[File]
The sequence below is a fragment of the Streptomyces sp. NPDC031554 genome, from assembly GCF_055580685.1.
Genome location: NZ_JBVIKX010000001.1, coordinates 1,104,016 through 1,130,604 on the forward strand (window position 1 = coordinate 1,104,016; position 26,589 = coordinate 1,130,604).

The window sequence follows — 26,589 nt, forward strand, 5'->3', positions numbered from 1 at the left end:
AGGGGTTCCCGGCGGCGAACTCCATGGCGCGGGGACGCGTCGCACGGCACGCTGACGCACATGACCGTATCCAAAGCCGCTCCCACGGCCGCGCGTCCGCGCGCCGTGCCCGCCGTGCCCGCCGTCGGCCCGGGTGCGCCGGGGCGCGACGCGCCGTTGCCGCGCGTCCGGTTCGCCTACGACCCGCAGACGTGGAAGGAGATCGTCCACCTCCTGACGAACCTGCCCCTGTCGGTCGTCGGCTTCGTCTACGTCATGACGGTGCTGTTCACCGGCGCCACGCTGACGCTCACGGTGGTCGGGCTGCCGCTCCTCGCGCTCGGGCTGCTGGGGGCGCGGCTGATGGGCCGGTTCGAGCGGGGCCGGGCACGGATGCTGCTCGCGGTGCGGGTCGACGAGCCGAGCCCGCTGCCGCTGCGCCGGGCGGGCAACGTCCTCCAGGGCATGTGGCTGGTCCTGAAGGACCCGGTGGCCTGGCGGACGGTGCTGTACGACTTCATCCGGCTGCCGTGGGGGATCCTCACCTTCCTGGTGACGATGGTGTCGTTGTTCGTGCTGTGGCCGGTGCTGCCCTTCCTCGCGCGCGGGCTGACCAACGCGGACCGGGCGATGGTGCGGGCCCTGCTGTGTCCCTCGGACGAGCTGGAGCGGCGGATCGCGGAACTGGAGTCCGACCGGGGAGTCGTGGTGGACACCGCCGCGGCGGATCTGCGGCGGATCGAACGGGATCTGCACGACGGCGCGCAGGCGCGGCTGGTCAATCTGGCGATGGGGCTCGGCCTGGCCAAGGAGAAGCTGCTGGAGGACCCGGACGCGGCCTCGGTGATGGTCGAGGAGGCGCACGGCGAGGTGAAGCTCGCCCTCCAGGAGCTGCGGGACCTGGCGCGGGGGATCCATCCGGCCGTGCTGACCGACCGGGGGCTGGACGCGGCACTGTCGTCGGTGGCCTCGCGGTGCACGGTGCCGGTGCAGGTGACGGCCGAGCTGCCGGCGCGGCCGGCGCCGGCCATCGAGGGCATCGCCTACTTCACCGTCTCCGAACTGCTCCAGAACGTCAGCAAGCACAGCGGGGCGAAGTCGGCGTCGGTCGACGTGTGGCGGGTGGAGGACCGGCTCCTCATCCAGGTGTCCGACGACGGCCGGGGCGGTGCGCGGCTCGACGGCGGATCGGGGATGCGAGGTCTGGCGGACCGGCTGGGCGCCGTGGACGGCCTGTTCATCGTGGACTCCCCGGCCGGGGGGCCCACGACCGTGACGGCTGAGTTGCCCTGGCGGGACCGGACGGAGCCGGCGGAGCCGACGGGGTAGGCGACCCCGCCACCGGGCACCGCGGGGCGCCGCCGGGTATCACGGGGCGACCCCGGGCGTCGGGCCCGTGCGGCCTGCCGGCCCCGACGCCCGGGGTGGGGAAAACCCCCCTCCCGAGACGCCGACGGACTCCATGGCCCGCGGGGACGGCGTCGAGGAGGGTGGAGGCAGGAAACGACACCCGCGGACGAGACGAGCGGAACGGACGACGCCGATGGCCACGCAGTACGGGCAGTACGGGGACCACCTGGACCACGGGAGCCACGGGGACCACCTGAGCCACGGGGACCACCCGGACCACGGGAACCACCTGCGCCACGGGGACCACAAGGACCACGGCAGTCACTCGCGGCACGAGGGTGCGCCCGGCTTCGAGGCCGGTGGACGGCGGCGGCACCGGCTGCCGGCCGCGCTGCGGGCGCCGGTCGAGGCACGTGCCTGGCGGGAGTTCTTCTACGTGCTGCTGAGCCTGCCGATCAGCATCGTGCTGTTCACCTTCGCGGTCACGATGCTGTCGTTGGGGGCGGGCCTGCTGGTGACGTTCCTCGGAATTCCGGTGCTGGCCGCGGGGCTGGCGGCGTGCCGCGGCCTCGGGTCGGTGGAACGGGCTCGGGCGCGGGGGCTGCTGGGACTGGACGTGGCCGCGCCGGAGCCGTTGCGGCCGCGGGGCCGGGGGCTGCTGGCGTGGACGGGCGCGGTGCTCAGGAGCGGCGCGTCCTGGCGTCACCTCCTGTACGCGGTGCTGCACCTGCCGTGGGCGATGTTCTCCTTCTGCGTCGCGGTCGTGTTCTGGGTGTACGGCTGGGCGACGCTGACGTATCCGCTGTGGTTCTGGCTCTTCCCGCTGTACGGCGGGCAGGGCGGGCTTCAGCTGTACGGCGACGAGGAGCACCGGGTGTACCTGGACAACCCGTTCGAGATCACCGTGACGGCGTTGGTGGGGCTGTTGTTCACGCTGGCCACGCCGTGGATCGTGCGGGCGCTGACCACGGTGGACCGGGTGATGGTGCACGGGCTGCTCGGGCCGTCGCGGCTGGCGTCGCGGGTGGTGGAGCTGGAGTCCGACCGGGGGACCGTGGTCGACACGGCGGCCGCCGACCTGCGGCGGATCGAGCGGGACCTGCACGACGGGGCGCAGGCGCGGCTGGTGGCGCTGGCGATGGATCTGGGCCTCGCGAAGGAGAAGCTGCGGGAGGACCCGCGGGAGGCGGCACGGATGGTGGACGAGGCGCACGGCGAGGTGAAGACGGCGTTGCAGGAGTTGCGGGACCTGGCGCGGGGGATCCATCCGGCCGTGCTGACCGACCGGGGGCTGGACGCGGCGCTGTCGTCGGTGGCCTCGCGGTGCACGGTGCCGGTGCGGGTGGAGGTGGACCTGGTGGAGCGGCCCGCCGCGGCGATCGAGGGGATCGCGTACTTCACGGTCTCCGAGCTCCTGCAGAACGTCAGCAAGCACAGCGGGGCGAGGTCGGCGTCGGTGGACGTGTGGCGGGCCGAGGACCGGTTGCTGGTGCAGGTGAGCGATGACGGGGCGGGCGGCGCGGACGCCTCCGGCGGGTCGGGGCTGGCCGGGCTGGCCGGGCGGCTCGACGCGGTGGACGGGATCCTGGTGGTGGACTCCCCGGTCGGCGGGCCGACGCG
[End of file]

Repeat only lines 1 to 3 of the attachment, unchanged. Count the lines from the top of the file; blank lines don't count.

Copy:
The sequence below is a fragment of the Streptomyces sp. NPDC031554 genome, from assembly GCF_055580685.1.
Genome location: NZ_JBVIKX010000001.1, coordinates 1,104,016 through 1,130,604 on the forward strand (window position 1 = coordinate 1,104,016; position 26,589 = coordinate 1,130,604).

The window sequence follows — 26,589 nt, forward strand, 5'->3', positions numbered from 1 at the left end: